Garg et al., (2005) analyzed data of one hundred studies met their inclusion criteria about decision support systems in hospitals. The number and methodological quality of studies improved over time. They found that DSS improved practitioner performance in 62 (64%) of the 97 studies assessing this outcome, including 4 (40%) of 10 diagnostic systems, 16 (76%) of 21 reminder systems, 23 (62%) of 37 disease management systems, and 19 (66%) of 29 drug-dosing or prescribing systems. Fifty-two trials assessed 1 or more patient outcomes, of which 7 trials (13%) reported improvements. Improved practitioner performance was associated with DSSs that automatically prompted users compared with requiring users to activate the system (success in 73% of trials vs. 47%; P = .02) and studies in which the authors also developed the CDSS software compared with studies in which the authors were not the developers (74% success vs. 28%; respectively, P = .001).

Conclusions Many DSSs improve practitioner performance. To date, the effects on patient outcomes remain understudied and, when studied, inconsistent.

Study of Bharadwaj (2000) titled “The resource-based view of the firm attributes superior financial performance to organizational resources and capabilities”, This study develops the concept of IT as an organizational capability and empirically examines the association between IT capability and firm performance. Firm specific IT resources are classified as IT infrastructure, human IT resources, and IT-enabled intangibles. A matched-sample comparison group methodology and publicly available ratings are used to assess IT capability and firm performance. Results indicate that firms with high IT capability tend to outperform a control sample of firms on a variety of profit and cost-based performance measures.


8.1. Demographic Profile

The sample was divided between males (96.4%) and females (3.6%), 94% of the respondents were between 30 and less than 50 years of age; 8.3% were full professor, 20.2% associated professors, and 71.4% were assistant professors; 59.5% of the respondents were between 5 and less than 10 years of experience; and 20.3% of the respondents were in dean position, while 53.6% were departments heads. Table (1) shows a detailed descriptive statistics of the respondent’s demographics (gender, age, academic rank, experience, and current position).


8.2. Study Results Description

The study questions related to and the level of performance The mean, standard deviation, and coefficient of variation (CV) of management information systems factors (independent variable) (dependent variable) are summarized in table (2) and (3).

8.2.1. Management Information Systems Factors

Table 2 on next page shows the results that represent management information systems factors. Technological Factors

Examination of the mean value listed in table (2) reveals that, the most important items in technological factors as indicated by the respondents were: providing updated software for implementing the organizations work (4.43), the commitment for providing personal computers for all employees (4.43). the interest in computerizing works and operations (4.37), the contribution of management information systems in getting the required information in suitable time (4.31), using the available website to communicate with external environment (4.27), developing and continuously updating database that support organizations activities (4.24), The results also shows that the less important items in technological factors in terms of mean value were: availability and accessibility of knowledge base (3.14), electronic communication with customers, suppliers, and employees between each other (2.86), and the interested in data and networks security (2.42). The standard deviation for technological factors lies between (0.42-0.80), while the coefficient of variation lies between (0.14-0.26).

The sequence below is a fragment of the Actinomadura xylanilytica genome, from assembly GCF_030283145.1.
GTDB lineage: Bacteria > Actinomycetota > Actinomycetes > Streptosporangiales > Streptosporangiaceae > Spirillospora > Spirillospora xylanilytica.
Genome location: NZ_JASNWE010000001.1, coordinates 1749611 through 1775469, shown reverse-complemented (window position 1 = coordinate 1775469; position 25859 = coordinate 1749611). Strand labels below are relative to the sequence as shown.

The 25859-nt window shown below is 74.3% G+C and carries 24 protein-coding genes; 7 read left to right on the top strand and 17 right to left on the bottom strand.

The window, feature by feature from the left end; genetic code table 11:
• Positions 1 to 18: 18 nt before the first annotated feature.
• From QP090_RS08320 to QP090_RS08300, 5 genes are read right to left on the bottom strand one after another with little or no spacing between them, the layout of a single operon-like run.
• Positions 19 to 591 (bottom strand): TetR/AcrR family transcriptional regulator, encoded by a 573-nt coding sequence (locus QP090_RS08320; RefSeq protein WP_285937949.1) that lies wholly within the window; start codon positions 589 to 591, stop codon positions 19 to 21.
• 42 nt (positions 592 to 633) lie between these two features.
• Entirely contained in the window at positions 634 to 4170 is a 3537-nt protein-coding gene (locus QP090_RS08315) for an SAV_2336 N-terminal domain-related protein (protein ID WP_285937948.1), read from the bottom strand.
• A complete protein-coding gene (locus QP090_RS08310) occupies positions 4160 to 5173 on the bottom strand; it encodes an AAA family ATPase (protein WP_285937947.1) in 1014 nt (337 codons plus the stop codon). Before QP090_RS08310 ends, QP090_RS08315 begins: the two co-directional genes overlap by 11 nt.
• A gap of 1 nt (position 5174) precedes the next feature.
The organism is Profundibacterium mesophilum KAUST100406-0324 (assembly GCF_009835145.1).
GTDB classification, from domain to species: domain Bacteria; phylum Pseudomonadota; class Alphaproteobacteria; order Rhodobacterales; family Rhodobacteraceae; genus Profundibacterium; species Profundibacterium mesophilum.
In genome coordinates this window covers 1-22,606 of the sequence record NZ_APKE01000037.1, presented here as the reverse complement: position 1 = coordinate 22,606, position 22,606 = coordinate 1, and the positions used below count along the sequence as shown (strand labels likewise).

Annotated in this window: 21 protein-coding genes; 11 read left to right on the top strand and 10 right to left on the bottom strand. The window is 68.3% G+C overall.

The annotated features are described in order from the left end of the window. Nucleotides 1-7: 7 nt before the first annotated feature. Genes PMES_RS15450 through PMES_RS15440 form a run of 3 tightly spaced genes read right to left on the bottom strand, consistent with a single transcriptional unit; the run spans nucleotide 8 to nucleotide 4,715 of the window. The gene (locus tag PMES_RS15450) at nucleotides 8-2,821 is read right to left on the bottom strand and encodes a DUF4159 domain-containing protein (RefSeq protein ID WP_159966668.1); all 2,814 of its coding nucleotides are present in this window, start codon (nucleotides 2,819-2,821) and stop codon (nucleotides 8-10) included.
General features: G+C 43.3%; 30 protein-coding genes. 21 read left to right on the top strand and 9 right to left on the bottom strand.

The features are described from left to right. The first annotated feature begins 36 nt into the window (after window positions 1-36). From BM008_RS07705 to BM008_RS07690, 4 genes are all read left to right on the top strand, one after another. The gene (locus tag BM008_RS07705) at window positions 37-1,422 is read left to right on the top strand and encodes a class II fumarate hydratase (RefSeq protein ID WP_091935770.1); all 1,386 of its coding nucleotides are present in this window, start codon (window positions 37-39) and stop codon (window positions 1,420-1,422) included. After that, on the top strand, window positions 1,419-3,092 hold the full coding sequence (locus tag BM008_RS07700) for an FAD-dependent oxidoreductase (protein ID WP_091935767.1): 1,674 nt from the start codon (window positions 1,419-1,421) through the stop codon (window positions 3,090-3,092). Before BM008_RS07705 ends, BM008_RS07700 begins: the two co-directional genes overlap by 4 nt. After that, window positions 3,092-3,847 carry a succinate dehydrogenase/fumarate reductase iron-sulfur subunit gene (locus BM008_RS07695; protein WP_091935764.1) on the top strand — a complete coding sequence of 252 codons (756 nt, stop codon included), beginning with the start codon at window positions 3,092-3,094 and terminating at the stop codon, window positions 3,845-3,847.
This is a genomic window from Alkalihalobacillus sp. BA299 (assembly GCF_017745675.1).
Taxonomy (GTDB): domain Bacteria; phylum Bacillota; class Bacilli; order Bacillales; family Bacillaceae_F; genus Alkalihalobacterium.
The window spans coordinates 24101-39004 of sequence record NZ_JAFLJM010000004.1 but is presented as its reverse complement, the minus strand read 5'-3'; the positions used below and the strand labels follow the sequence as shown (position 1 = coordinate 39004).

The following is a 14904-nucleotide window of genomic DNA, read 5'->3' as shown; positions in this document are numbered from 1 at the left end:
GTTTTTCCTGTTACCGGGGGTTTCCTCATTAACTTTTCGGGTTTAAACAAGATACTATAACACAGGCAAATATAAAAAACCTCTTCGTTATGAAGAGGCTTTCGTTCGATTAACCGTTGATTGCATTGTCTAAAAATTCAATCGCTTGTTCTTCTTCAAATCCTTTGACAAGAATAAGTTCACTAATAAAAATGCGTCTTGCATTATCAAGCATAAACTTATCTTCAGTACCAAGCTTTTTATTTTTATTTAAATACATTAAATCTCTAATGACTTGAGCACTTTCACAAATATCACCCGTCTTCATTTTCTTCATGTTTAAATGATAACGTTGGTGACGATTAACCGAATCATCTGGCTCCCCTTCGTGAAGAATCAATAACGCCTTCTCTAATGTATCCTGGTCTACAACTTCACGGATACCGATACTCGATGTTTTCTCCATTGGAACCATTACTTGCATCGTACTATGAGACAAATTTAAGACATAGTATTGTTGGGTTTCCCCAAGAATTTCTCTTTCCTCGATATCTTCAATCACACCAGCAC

Based on mean values the results show that the most important items were: the organizational structure and cultural environment that encourage the use of management information systems (4.47), and high management believable in the management information systems importance (4.45). The results also show that the less important items in structural factors were: the organizational structure that simplify the exchange of knowledge and information (2.86), and the procedures and rules that simplify the work of management information systems (2.77). The standard deviation lies between (0.65-0.83), while the coefficient of variation lies between (0.15-0.28). People

The mean values in the same table show that the most important item in people factors was: organizations commitment to train and qualify employees to use management information systems (4.53). While the less important items were: adopting computer usage capability as a criteria in employment selection process (2.17), and having specialists in management information systems (1.94). The standard deviation lies between (0.46-0.82), while the coefficient of variation lies between (0.18-0.31).